The following is the G-77 statement for the Joint Meeting of the Executive Boards of UNDP/UNFPA/UNOPS, UNICEF, UN Women, and WFP delivered by the Acting Permanent Representative of Pakistan at the UN Ambassador Aamir Khan;
“Excellences, Ladies and Gentlemen,
I have the honour to deliver the statement on behalf of G-77 and China.
The world today is confronted with interlinked crises of Conflict, Climate Change and Environmental Degradation, as well as the socio-economic downturns caused by the COVID-19 pandemic, aggravated further by an increase in global inflation, which rose to a decade high-level of 5.2% last year.
Painfully the developing countries are impacted disproportionately particularly because of unsustainable debt burden that many of them have accrued right now. To confront these challenges, we need a transformative vision, a strong expression of global solidarity, and a collective will to support the national efforts of developing countries to build resilience against future shocks.
The Group of G-77 and China suggest that our collective “call to action” to deal these challenges should:
First, enhance cooperation, collaboration and coordination of development activities especially for those countries that are either facing humanitarian emergencies or are in conflict situations.
Second, scale up climate resilience across food systems, in line with national priorities/strategies and circumstances while recognizing that there is no one one-size-fits-all solution.
Third, rationalize international agricultural trade including by addressing huge agricultural subsidies provided by certain richer economies that not only distort global markets but also make it impossible for farmers in the developing countries to compete.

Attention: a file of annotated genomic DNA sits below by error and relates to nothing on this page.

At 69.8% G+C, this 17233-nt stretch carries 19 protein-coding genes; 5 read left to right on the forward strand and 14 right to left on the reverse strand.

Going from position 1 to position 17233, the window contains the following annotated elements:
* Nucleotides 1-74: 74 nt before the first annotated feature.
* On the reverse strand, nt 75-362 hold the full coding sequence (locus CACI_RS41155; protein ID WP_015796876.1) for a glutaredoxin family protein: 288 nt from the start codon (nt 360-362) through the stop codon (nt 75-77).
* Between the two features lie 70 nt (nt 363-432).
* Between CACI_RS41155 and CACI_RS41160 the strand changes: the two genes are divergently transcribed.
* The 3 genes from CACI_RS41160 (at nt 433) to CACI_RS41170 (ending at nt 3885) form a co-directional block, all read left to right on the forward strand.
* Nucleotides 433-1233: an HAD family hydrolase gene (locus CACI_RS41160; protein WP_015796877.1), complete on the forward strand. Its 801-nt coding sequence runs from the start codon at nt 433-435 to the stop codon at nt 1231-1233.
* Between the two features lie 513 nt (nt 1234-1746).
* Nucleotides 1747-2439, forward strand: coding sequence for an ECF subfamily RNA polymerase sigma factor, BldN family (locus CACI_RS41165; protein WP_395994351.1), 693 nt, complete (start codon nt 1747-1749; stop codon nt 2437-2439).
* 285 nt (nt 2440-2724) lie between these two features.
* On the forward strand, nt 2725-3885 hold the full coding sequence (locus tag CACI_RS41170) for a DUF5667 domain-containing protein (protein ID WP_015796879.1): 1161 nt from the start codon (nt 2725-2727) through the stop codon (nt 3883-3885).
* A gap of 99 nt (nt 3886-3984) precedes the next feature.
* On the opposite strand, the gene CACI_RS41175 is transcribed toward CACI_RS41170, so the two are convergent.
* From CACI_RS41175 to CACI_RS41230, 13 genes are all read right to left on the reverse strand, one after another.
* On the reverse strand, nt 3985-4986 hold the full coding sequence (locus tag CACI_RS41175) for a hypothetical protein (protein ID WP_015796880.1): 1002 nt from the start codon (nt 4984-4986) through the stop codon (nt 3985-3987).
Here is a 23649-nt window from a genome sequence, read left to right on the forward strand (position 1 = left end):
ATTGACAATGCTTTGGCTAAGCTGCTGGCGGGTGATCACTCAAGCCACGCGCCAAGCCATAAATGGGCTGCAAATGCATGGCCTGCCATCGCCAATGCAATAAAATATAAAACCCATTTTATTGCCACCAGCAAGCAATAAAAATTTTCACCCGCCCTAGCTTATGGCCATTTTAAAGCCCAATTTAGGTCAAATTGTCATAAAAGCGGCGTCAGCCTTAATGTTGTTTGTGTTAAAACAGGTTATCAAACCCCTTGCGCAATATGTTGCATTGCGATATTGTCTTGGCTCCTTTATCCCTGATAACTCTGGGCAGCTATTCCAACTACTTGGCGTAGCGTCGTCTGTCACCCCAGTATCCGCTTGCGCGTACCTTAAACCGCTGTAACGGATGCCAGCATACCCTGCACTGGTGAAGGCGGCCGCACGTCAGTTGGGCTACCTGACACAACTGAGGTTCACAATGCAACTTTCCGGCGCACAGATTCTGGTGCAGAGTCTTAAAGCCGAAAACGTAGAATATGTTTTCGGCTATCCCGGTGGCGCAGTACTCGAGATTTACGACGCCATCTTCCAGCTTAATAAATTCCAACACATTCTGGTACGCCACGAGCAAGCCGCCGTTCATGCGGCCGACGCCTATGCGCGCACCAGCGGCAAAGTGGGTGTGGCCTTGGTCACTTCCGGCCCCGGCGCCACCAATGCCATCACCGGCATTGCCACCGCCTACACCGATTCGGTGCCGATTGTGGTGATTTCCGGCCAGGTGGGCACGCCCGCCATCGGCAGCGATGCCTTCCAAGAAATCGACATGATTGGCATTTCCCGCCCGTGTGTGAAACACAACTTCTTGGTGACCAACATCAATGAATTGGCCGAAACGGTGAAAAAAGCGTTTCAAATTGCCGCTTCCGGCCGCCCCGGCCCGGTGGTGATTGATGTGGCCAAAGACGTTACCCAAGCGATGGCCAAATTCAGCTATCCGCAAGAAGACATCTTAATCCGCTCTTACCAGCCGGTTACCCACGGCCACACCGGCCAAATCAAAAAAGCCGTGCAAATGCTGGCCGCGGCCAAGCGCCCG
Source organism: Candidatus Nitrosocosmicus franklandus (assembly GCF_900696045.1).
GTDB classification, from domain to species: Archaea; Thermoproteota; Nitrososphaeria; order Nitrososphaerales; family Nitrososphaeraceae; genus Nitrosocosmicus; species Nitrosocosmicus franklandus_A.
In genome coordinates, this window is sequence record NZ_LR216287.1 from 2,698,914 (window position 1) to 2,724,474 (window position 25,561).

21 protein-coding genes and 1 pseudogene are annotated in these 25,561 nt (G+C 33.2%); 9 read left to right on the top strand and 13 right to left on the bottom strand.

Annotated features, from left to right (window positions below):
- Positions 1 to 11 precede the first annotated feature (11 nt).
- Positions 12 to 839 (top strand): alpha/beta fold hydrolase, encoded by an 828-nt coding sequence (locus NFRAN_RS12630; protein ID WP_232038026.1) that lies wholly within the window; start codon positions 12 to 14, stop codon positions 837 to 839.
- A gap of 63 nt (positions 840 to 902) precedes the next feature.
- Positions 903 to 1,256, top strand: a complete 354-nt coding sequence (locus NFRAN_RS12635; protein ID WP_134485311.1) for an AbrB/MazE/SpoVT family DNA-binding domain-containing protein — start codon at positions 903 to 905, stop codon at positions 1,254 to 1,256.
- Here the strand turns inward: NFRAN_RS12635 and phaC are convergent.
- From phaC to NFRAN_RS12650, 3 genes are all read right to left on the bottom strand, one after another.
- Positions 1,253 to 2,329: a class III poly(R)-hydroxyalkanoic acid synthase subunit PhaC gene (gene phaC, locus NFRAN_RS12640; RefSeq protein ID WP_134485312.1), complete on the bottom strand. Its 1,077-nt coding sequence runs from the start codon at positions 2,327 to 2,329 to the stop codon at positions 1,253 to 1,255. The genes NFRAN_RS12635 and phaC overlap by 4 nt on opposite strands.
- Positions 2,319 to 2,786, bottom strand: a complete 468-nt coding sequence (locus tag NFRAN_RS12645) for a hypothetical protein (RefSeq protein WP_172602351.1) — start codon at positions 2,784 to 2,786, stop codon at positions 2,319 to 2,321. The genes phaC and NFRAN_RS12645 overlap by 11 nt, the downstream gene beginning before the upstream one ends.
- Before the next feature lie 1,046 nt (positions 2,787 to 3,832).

Fourth, focus on flexibility and speed to ensure the timely provision of emergency concessional financing, including grants, with an emphasis on ensuring net?—?positive resource transfers to countries experiencing social and economic distress.
Fifth, meet external financing needs of developing countries especially in the form of extraordinary emergency measures for countries in, or at high risk of, debt distress.
Sixth, the bulk of the historic allocation of US$ 650 billion SDRs has gone to developed countries. We must aim to channelize at least US$ 250 billion of US$ 650 billion to address the liquidity crisis in developing countries.
Seventh, fulfill developed countries’ commitment to provide US$100 billion per year towards climate finance and start discussions for climate finance beyond 2025 from the floor of $100bn.
Eighth, fulfill ODA commitment of 0.7 per cent of GNI, as well as protect current shares of assistance to developing countries. Ninth, scale up investments in sustainable agriculture infrastructure?—?to facilitate transport, production and distribution of agricultural inputs and food products.
The Group is greatly concerned about the visible trend of major cuts in core allocation for development that impedes the critical role of UN Development agencies to support efforts of developing countries in achieving the SDGs. Cutting funding for development and defunding the key development agencies of the UN system is the opposite of what the world needs at the moment.
Lastly, the Group also likes to reiterate that the mandates set by the General Assembly in the QCPR must be fully adhered to and implemented by the UN Development System.
The Executive Boards need to play their oversight and guidance role to ensure compliance with the agreed mandates and ensure that the UN entities potential and capabilities are strengthened and fully realised.
In this critical context, when the developing countries are grappling with the triple crisis, the time is for action and strengthening of the Development Pillar of the UN Development System is essential.
I thank you”.